Date published: 2013-03-04
Rated 5 out of 5 by from Pure Greatness! I went and picked this book a couple weeks ago! I am happy I did. This book was so so amazing! You just love the characters. There is so much character development in this book! I think the writing was pretty great ad storyline is a little standard yet still epic in its own way.. The book has 3 main characters Arlen, Rojer, and Leesha. My Favorite character was Arlen he is so determined to conquer his fears. One of the biggest theme of the book is fear. For all fantasy lovers out there this is a MUST READ! Can't wait to go pickup The Desert Spear!
Date published: 2013-02-05
Rated 5 out of 5 by from The Warded Man Amazing book! You learn to love the characters and the storyline is fantastic! For anyone who normally reads fantasy this is a must read.
Date published: 2012-07-24
Rated 5 out of 5 by from The Warded Man Absolutely loved this book, it is wikkid! If you read this book you have to read the Desert Spear! Cant wait for the Daylight War.
Date published: 2012-03-06
Rated 5 out of 5 by from Amazing Read I picked up this book due to the cover art, as I do with most fantasy novels. And like the cover, this book is incredible. Once I started reading I could not put this book down. The characters are well written, and the world created within the series is amazing. I cannot wait to read the second book in this series.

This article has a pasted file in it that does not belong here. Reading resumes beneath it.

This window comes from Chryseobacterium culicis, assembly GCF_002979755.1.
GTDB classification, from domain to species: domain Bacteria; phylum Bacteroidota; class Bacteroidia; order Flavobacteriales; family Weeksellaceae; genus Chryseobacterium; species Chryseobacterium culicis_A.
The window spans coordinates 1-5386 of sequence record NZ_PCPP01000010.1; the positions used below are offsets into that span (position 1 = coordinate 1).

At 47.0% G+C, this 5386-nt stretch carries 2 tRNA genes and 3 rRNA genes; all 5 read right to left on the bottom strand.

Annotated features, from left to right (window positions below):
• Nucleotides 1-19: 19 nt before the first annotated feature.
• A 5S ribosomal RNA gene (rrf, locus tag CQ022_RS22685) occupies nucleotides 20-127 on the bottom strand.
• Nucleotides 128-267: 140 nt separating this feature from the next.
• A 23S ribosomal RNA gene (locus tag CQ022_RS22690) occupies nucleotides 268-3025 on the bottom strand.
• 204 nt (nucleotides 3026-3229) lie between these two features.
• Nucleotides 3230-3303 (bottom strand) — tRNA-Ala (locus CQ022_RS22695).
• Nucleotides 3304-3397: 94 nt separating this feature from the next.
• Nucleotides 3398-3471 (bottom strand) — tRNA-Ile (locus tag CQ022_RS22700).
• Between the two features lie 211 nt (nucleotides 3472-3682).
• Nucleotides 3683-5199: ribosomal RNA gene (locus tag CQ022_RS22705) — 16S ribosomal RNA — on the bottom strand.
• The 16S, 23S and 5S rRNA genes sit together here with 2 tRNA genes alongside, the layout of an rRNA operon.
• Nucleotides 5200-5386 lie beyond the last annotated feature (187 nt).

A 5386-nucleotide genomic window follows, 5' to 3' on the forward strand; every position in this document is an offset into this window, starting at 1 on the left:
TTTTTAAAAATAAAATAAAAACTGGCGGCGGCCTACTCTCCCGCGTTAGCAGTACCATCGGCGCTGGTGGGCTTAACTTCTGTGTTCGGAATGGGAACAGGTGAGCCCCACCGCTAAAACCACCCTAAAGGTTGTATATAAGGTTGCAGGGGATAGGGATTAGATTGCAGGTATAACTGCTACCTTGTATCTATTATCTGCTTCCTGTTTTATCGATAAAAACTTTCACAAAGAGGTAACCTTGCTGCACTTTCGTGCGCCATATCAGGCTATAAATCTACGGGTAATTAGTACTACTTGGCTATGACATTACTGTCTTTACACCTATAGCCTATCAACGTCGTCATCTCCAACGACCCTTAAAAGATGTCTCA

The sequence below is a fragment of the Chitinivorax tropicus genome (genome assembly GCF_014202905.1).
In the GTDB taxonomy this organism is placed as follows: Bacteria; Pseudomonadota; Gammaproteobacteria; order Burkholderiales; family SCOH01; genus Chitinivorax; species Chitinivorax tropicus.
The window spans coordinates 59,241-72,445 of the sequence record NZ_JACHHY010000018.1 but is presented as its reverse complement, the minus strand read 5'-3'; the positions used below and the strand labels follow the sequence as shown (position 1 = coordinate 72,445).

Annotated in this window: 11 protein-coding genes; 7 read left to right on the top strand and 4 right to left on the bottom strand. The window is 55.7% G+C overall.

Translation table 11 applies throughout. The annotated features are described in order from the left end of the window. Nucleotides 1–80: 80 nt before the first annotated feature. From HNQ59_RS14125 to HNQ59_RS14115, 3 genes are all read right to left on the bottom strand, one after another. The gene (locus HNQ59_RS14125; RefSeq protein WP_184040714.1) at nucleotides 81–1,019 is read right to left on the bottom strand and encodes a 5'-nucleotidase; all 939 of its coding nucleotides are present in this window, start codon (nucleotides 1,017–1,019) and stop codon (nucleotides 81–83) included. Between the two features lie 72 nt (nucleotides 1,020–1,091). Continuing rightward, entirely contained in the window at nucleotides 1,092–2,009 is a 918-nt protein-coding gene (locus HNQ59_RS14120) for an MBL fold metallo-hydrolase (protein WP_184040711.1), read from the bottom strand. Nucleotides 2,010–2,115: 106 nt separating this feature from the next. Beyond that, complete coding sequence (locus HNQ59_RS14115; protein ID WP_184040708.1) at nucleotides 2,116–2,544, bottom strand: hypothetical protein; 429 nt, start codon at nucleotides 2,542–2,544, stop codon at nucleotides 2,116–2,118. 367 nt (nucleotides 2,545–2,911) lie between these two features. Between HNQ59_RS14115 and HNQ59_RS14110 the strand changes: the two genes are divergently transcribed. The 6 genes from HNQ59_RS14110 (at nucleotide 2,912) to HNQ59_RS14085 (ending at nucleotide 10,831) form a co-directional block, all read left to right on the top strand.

Date published: 2011-08-29
Rated 5 out of 5 by from Fantastic Fantasy Debut The Warded Man (called The Painted Man in Britain) is told from three character's viewpoints. There's Arlen, who's tired of hiding from the demons that rise from the ground each night, battering the wards (magic that keeps them at bay but which fail all too frequently). He wants to bring the fight to the demons but all the offensive wards were lost centuries ago. Then there's thirteen year old Leesha, who's ecstatic at the thought of marrying Gared, until one lie from him destroys her trust and propels her towards a very different goal in life. Finally there's Rojer, trained to be a minstrel, required by circumstance to travel beyond the free cities, but due to a horrific childhood memory, terrified of being outside at night where the demons are not kept away by stout walls as well as the warding. As the characters age, they are each propelled towards very different destinies than they once believed. And when their paths cross at the end of the book, things REALLY get interesting. The writing is incredible. Fast action sequences alternate with stretches of introspection, so you feel you really know the characters - both the good and the bad - and what they're working towards. The world is written with such detail that you can almost step right into it. The Warded Man is an epic novel that comes up with a lot of fresh ideas. An excellent read.